The Department of Women, Children and People with Disabilities presented its Annual Report for the financial year 2012/2013.The Department’s hard work had resulted in an unqualified audit report with emphasis of matter. The Department had achieved 70% (83 of 118 set targets), and not achieved 30% (35 of 118 set targets). The approval of the Risk Management Charter and Policy was welcomed.
The Committee was concerned that the Department had under spent on its budget. Fighting gender-based violence had become a very important area of work for the Department. The Minister stressed the need for funds to extend the reach of the Department in the area of gender-based violence to all communities who had been affected by it. The Department had introduced stringent measures to reign in over-expenditure and had been able to operate within the allocated budget.
The Committee was pleased that there had been significant improvements in the Department and thanked them for their hard work. However, they questioned reporting on the implementation of the In-Year Monitoring Mechanism because the Auditor-General’s Report and that of the Department differed. Staff morale and performance were of particular interest to the Committee and it was reported that the Department had conducted an Employee Satisfaction Survey that was in the process of being analysed. An Employee Assistance Programme (EAP) coordinator assigned the responsibility of a wellness programme in the Department. The Committee encouraged the Department to draw on its line departments to fight the scourge of gender-based violence and provide transport subsidies for disabled persons. The R25 million spent on travel and subsistence was questioned and a detailed breakdown of this expense was requested. The Committee asked why the Department was spending more on entertainment when training should have been of greater importance. Members asked for an explanation about the R17.7 million overdraft and if the Department had a policy on leave.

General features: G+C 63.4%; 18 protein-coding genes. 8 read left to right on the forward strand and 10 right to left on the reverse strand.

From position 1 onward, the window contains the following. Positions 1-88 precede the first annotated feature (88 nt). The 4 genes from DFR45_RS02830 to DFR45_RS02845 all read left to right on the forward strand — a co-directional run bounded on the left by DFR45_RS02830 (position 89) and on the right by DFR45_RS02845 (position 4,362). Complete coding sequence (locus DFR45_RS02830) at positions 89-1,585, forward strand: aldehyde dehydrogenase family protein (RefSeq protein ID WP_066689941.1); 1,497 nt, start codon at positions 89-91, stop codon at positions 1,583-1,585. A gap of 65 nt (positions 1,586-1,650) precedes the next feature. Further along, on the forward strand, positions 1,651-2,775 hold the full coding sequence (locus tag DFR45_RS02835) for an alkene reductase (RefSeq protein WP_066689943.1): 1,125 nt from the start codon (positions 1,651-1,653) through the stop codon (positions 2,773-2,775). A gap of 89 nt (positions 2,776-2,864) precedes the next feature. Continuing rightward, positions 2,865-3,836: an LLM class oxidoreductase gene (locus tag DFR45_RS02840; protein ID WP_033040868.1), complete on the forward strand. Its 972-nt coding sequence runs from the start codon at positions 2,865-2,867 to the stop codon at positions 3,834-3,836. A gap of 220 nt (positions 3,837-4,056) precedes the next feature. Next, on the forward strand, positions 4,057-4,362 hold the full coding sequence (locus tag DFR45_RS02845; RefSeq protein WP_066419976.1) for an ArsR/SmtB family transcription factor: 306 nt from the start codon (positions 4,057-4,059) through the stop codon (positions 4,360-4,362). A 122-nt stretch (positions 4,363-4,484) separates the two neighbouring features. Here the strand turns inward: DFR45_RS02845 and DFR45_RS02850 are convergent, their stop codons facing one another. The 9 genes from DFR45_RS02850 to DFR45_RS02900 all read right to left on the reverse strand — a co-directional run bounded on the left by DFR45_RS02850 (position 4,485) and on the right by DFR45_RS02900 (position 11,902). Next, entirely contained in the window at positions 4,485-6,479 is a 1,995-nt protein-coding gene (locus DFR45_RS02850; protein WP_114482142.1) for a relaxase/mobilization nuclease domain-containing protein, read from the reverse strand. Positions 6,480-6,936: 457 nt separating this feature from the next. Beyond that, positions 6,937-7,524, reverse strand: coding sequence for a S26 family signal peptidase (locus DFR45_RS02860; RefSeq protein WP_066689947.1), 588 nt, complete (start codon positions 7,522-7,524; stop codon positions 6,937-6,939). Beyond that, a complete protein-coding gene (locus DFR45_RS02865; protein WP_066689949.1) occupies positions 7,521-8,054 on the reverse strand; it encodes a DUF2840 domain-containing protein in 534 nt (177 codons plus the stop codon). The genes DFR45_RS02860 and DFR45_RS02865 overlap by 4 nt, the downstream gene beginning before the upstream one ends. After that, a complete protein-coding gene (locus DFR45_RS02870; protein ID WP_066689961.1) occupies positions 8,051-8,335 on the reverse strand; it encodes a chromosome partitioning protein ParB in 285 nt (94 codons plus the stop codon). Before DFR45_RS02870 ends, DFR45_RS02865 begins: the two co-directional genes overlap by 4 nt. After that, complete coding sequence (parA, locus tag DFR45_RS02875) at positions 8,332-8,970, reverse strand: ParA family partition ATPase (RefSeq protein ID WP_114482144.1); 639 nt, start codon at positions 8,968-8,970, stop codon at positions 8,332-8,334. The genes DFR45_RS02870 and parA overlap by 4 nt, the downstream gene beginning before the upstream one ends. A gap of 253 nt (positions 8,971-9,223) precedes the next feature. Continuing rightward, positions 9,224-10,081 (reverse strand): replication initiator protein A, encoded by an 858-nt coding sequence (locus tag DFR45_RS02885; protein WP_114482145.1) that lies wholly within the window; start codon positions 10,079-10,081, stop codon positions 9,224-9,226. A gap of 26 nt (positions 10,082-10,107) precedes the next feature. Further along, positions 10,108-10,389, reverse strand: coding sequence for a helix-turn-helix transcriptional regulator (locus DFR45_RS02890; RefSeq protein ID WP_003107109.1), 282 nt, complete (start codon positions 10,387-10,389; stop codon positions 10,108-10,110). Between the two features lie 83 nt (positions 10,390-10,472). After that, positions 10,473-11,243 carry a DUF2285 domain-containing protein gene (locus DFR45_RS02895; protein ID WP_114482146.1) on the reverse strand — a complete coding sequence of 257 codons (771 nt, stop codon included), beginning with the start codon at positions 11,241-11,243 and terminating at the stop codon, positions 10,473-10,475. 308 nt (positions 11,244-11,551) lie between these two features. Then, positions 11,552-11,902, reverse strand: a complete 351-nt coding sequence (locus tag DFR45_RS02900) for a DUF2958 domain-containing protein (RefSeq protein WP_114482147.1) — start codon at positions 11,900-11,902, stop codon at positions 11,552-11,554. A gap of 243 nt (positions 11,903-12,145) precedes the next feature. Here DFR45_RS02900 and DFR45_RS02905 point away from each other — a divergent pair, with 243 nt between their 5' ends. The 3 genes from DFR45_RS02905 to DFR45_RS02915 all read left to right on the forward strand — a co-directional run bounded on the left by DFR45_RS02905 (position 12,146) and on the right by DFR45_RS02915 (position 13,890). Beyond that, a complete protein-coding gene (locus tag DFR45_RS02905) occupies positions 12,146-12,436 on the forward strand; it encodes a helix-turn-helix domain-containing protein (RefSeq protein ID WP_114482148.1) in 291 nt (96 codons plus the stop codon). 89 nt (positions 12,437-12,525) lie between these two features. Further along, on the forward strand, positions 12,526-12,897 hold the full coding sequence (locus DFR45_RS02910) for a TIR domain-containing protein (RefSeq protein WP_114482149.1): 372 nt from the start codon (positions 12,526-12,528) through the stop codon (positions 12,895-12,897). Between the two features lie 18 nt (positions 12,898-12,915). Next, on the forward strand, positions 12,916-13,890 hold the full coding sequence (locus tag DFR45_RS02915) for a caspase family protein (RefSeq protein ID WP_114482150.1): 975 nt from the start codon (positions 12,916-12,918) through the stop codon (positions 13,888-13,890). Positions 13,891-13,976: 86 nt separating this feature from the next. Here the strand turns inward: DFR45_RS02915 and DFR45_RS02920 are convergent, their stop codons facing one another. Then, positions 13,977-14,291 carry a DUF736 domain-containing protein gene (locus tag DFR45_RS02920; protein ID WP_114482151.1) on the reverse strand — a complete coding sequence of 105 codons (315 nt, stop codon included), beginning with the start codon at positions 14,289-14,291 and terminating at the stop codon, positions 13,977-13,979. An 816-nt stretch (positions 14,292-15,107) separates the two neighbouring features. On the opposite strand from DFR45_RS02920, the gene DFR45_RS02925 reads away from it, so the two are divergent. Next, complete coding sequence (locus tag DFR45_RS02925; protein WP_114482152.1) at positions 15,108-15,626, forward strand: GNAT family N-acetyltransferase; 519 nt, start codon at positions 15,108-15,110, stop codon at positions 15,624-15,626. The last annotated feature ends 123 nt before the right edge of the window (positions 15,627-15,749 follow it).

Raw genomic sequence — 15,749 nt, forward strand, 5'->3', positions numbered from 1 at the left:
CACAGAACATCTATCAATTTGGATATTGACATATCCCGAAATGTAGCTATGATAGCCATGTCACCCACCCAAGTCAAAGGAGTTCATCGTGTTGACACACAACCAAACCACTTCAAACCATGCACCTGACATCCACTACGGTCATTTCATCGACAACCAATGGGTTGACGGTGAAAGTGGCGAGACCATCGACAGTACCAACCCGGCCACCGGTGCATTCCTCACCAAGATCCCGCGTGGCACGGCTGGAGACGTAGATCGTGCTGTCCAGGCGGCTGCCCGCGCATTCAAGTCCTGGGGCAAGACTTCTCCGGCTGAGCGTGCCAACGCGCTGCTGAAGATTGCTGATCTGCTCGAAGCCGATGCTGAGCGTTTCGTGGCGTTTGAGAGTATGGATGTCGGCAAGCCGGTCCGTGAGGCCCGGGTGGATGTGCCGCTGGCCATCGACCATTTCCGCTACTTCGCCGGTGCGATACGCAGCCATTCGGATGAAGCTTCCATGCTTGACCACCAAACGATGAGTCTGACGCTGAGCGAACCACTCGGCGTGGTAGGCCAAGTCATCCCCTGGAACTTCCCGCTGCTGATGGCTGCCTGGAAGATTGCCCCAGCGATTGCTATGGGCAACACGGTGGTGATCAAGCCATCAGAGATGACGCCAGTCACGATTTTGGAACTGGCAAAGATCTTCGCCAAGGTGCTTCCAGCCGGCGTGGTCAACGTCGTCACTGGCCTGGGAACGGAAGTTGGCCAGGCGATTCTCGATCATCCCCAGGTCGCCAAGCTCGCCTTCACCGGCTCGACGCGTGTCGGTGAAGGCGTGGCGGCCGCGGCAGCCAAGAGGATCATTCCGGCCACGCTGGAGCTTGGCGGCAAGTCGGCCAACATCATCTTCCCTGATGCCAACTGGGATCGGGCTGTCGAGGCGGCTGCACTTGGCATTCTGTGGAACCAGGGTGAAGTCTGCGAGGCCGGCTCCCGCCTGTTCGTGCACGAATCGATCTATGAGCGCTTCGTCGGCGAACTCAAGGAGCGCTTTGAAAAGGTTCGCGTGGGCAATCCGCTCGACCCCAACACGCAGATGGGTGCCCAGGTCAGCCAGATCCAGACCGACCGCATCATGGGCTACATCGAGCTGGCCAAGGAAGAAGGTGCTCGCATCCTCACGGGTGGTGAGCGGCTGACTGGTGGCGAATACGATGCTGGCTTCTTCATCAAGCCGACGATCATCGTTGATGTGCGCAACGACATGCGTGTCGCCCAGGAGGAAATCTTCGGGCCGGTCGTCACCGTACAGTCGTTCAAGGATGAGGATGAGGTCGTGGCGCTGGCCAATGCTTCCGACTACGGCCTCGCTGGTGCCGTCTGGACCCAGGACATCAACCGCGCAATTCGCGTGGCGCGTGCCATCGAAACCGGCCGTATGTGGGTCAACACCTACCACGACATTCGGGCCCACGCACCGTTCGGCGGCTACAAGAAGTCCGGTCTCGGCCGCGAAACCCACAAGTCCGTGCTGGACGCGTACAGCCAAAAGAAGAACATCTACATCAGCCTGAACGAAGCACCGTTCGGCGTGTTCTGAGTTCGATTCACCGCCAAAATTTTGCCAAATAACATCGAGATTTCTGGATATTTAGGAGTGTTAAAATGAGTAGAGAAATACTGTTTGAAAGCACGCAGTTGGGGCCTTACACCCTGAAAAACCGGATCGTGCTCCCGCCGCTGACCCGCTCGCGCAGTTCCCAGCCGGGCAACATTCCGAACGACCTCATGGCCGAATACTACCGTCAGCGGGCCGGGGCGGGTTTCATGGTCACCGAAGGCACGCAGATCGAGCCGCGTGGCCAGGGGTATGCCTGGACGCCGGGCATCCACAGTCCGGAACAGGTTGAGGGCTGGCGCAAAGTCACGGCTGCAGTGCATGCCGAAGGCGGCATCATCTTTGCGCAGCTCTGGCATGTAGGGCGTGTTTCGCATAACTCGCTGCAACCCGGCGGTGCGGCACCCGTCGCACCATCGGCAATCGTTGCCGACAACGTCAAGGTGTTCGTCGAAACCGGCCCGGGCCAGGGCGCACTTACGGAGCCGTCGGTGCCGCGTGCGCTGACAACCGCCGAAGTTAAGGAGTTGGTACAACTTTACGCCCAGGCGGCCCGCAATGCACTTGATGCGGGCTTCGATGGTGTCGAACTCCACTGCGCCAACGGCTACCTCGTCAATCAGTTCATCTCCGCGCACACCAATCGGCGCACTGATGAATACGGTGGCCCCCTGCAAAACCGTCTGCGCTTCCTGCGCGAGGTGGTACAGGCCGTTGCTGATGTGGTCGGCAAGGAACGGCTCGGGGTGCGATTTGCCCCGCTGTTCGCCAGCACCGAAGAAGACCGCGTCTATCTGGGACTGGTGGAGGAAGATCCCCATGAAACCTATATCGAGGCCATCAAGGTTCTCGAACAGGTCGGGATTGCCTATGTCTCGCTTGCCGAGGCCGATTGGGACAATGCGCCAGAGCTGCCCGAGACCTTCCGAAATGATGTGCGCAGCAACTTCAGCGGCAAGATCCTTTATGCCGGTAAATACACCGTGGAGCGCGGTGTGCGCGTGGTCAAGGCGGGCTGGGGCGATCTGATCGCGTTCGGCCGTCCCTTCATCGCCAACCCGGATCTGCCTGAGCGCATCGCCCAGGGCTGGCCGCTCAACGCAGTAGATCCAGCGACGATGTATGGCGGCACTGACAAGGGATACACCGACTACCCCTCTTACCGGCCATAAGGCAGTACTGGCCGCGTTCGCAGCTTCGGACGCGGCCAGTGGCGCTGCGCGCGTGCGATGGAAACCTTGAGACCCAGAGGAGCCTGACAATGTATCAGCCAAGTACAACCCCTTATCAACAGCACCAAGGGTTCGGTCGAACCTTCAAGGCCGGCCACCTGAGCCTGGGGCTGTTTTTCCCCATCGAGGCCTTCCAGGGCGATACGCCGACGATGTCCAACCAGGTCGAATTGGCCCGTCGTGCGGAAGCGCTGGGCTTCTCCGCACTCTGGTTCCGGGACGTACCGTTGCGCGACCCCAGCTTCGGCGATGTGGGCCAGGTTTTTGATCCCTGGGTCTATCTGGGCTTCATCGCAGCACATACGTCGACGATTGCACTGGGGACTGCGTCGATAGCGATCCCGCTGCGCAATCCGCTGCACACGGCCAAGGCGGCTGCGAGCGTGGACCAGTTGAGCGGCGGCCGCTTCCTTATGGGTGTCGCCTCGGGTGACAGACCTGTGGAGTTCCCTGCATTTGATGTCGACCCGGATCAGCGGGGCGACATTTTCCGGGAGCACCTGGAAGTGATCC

Members were pleased that no performance bonuses were paid as it showed that the Department was serious about putting things right. However, the large salary increases were questioned, especially in relation to the lack of performance bonuses. A goods and services transaction to the value of R500 000 was questioned. Members asked for clarity on property management fees, why six employees had been dismissed, why nine had been suspended, for clarity on the tax debt of R22 000, and why there had been a reduction in the amount for bursaries from R1.4 million to R311 00. The Committee also questioned claims against the Department, why they were unable to comply with the Supply Chain Management Policy, and why members of the Audit Committee failed to attend all the meetings.
The Committee asked about the current status of the skills audit and heard that the Department of Public Service and Administration (DPSA) would assist the Department in this endeavor. The remarkable reduction in advertising fees was questioned, especially because branding was very important to the Department. The Committee expressed particular interest in the fact that the Director-General had signed off on a report when she was not authorised to do so.
Members were relieved to hear that the Department had a strategic risk register, which had been adopted in July, and a risk manager who was assisting the Department in compiling an operations risk register. The Department was asked to advocate for a 50% job fund for women. The Department was reproached because it had failed to include all of its activities in the Annual Report.
The Committee asked for a briefing on the investigation of irregular expenditure incurred in 2011/12. Funded and unfunded posts were explained, and the Committee heard that the Department was in the process of recruitment and selection.
The Committee discussed the Fluxman’s Report and its influence on the staff complement of the Department. The Minister added that the Auditor-General’s report also had an influence on the matter.
Opening Remarks by the Minister
Ms Lulama Xingwana, Minister of Women, Children and People with Disabilities, highlighted the fact that a lot of improvement could be seen in this year’s report, especially in the Auditor-General’s report. From the report it was clear that the Department of Women, Children and People with Disabilities (DWCPD) had really improved. It was evident from the Auditor-General’s report the previous year that the Department needed leadership, critical personnel, and that it had no systems and lacked control. To use the analogy of traffic lights, the report was “all red”. In terms of leadership, the Department was at the green robot with very few stoppages. The Department had made substantial improvements in the areas of human resources, internal audit and risk. She highlighted the fact that the Department had received an unqualified audit with only a few matters of emphasis as opposed to the previous year when there were many.